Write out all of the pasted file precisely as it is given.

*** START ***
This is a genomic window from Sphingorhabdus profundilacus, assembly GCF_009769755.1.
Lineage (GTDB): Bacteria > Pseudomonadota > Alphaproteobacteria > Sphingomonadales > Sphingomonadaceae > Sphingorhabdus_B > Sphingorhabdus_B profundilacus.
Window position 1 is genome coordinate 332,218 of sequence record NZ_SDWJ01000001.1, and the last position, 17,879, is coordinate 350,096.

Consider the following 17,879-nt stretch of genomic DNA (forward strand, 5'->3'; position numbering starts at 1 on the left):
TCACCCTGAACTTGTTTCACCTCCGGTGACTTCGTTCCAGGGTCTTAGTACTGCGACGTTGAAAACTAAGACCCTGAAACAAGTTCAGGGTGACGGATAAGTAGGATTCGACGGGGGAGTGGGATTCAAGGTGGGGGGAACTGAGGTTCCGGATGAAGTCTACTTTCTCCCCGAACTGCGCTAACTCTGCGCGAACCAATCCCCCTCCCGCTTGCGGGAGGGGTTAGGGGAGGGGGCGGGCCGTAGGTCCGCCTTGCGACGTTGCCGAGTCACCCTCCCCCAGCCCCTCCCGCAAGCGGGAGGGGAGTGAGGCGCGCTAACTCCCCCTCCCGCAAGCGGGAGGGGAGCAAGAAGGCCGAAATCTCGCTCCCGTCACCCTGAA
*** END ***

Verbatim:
This is a genomic window from Sphingorhabdus profundilacus, assembly GCF_009769755.1.
Lineage (GTDB): Bacteria > Pseudomonadota > Alphaproteobacteria > Sphingomonadales > Sphingomonadaceae > Sphingorhabdus_B > Sphingorhabdus_B profundilacus.
Window position 1 is genome coordinate 332,218 of sequence record NZ_SDWJ01000001.1, and the last position, 17,879, is coordinate 350,096.

Consider the following 17,879-nt stretch of genomic DNA (forward strand, 5'->3'; position numbering starts at 1 on the left):
TCACCCTGAACTTGTTTCACCTCCGGTGACTTCGTTCCAGGGTCTTAGTACTGCGACGTTGAAAACTAAGACCCTGAAACAAGTTCAGGGTGACGGATAAGTAGGATTCGACGGGGGAGTGGGATTCAAGGTGGGGGGAACTGAGGTTCCGGATGAAGTCTACTTTCTCCCCGAACTGCGCTAACTCTGCGCGAACCAATCCCCCTCCCGCTTGCGGGAGGGGTTAGGGGAGGGGGCGGGCCGTAGGTCCGCCTTGCGACGTTGCCGAGTCACCCTCCCCCAGCCCCTCCCGCAAGCGGGAGGGGAGTGAGGCGCGCTAACTCCCCCTCCCGCAAGCGGGAGGGGAGCAAGAAGGCCGAAATCTCGCTCCCGTCACCCTGAA